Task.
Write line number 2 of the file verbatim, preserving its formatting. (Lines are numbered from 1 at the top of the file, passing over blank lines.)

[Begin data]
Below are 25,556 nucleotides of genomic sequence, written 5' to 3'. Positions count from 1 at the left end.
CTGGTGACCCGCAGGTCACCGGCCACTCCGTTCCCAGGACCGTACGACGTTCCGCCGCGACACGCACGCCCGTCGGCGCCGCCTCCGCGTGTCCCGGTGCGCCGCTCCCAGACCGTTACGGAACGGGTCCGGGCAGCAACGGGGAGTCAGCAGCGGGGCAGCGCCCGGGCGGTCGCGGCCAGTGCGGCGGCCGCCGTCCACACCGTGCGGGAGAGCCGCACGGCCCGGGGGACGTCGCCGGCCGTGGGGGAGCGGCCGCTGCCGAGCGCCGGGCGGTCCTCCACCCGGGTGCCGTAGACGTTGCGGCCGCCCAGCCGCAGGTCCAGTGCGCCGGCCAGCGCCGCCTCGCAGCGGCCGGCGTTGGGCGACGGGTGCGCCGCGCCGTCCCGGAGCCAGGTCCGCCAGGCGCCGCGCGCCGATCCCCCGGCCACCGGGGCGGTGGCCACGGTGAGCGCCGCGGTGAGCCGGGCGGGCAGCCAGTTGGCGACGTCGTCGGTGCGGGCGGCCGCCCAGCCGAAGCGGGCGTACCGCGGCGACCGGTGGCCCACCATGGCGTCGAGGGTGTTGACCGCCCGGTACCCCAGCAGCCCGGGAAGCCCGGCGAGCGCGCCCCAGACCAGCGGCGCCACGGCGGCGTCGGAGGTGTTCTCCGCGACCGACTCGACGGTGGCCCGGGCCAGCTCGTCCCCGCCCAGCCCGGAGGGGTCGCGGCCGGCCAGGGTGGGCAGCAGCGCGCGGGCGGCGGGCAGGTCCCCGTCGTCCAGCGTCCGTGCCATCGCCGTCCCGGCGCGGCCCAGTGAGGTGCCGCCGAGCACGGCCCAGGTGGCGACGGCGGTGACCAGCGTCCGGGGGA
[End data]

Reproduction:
CTGGTGACCCGCAGGTCACCGGCCACTCCGTTCCCAGGACCGTACGACGTTCCGCCGCGACACGCACGCCCGTCGGCGCCGCCTCCGCGTGTCCCGGTGCGCCGCTCCCAGACCGTTACGGAACGGGTCCGGGCAGCAACGGGGAGTCAGCAGCGGGGCAGCGCCCGGGCGGTCGCGGCCAGTGCGGCGGCCGCCGTCCACACCGTGCGGGAGAGCCGCACGGCCCGGGGGACGTCGCCGGCCGTGGGGGAGCGGCCGCTGCCGAGCGCCGGGCGGTCCTCCACCCGGGTGCCGTAGACGTTGCGGCCGCCCAGCCGCAGGTCCAGTGCGCCGGCCAGCGCCGCCTCGCAGCGGCCGGCGTTGGGCGACGGGTGCGCCGCGCCGTCCCGGAGCCAGGTCCGCCAGGCGCCGCGCGCCGATCCCCCGGCCACCGGGGCGGTGGCCACGGTGAGCGCCGCGGTGAGCCGGGCGGGCAGCCAGTTGGCGACGTCGTCGGTGCGGGCGGCCGCCCAGCCGAAGCGGGCGTACCGCGGCGACCGGTGGCCCACCATGGCGTCGAGGGTGTTGACCGCCCGGTACCCCAGCAGCCCGGGAAGCCCGGCGAGCGCGCCCCAGACCAGCGGCGCCACGGCGGCGTCGGAGGTGTTCTCCGCGACCGACTCGACGGTGGCCCGGGCCAGCTCGTCCCCGCCCAGCCCGGAGGGGTCGCGGCCGGCCAGGGTGGGCAGCAGCGCGCGGGCGGCGGGCAGGTCCCCGTCGTCCAGCGTCCGTGCCATCGCCGTCCCGGCGCGGCCCAGTGAGGTGCCGCCGAGCACGGCCCAGGTGGCGACGGCGGTGACCAGCGTCCGGGGGA